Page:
By People Staff
May 04, 1987 12:00 PM

by Richard Gilman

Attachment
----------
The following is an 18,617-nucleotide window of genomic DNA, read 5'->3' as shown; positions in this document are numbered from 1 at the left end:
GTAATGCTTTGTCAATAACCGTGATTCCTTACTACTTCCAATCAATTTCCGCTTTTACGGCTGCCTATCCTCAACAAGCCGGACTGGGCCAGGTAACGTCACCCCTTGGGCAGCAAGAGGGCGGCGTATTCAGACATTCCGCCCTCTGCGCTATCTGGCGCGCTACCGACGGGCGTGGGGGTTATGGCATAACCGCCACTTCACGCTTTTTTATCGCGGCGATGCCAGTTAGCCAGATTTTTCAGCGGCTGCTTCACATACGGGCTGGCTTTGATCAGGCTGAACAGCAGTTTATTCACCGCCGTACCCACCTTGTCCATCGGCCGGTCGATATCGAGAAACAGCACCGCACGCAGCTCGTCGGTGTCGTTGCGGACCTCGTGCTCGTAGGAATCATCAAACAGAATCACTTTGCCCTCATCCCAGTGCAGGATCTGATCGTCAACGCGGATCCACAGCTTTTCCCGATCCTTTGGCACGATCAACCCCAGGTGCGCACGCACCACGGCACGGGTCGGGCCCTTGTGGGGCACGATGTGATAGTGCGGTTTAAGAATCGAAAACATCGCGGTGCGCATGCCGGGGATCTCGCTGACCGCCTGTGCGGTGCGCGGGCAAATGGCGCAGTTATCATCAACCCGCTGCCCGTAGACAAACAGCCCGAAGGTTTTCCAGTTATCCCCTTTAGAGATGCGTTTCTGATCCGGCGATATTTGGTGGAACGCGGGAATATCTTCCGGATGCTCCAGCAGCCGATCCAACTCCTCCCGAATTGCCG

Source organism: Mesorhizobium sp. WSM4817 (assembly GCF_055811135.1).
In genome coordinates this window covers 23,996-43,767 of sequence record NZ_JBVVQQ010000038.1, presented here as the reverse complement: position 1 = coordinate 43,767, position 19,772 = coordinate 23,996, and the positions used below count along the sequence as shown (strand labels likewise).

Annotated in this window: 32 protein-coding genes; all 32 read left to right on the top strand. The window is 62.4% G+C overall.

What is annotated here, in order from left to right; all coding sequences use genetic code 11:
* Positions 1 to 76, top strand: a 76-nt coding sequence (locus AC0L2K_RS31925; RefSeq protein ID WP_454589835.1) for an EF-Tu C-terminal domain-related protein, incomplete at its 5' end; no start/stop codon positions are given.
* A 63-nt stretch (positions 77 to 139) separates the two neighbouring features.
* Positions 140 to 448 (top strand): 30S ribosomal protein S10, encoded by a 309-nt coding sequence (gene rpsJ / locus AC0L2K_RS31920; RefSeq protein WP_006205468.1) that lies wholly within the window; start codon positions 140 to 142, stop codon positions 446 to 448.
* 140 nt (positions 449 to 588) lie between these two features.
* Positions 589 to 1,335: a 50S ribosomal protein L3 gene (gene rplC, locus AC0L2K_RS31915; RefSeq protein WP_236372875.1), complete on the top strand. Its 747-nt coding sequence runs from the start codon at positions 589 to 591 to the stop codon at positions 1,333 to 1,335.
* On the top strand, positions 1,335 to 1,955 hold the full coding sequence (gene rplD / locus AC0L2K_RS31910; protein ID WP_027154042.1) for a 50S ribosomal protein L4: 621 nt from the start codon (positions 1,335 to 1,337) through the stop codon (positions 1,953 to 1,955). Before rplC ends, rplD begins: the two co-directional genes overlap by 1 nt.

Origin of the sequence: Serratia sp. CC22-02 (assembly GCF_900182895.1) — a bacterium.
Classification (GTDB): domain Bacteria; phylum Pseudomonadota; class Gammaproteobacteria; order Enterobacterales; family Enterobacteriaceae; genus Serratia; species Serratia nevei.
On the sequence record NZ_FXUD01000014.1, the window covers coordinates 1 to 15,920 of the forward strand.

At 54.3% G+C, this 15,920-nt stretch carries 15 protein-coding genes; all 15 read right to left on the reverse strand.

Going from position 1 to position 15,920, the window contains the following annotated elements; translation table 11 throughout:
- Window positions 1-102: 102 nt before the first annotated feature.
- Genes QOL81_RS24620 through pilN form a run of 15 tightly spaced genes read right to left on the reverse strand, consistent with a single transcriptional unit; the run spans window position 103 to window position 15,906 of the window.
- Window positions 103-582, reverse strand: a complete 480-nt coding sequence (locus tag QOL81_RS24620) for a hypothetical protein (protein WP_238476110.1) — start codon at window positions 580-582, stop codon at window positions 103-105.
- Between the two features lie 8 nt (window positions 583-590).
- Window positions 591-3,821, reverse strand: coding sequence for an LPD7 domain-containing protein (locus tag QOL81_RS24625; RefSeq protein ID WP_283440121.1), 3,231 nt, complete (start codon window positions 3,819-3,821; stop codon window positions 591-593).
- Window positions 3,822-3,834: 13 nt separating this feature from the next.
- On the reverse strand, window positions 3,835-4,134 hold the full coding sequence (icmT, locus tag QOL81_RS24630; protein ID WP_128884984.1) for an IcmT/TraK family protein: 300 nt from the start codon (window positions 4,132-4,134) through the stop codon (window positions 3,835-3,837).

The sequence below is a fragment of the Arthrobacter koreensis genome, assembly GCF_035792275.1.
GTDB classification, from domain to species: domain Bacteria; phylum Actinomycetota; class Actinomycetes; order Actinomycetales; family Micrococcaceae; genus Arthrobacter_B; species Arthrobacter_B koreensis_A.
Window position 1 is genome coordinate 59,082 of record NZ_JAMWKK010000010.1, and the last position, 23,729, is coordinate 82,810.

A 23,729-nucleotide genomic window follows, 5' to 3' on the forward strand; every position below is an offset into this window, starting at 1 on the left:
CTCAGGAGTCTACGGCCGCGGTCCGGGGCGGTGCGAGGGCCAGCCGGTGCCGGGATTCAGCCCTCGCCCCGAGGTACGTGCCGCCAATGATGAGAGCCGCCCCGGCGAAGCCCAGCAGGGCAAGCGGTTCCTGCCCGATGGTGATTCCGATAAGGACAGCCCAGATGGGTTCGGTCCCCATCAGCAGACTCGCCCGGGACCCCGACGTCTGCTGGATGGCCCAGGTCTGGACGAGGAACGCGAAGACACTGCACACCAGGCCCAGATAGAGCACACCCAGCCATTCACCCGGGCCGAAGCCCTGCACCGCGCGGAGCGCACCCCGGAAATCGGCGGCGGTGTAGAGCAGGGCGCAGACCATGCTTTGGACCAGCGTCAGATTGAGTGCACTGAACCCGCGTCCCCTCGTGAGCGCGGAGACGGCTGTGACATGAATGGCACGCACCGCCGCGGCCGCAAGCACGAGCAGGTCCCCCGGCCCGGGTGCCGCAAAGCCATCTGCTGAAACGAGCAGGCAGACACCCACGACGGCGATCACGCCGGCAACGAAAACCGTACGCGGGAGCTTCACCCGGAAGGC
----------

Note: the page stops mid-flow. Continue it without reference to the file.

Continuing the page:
Every serious writer, Gilman says, wants to “make sense of everything, but more than that, to make peace with it.” While he does offer some thought-provoking insights on the nature of modern man’s concern with religion, he doesn’t make much sense of it. Gilman grew up Jewish. He read avidly. He thought serious thoughts. He married, and he and his wife had difficulties. He worried that his erotic fantasies weren’t “normal.” He began to read about the Catholic Church. Gilman describes a mysterious coincidence—a library book on theology that forced itself on him. He met a beautiful woman who taught him about Catholicism. When his wife asked him to leave, he fled to Colorado, and was baptized there. But even as he embraced the Church, he began to pull away. Gilman, a professor at the Yale School of Drama, examines with admirable honesty his belief in God and his dismay that he is going to die. To his credit he has collected provocative quotes from original thinkers. He is good at expressing his rage at the born-again folks. He is also a graceful writer. He sets a scene (if only there were more of them) or describes a priest or friend or woman with uncommon deftness. Faith, Sex, Mystery will interest serious-minded readers who like questions for which apparently there are no answers. (Simon and Schuster, $16.95)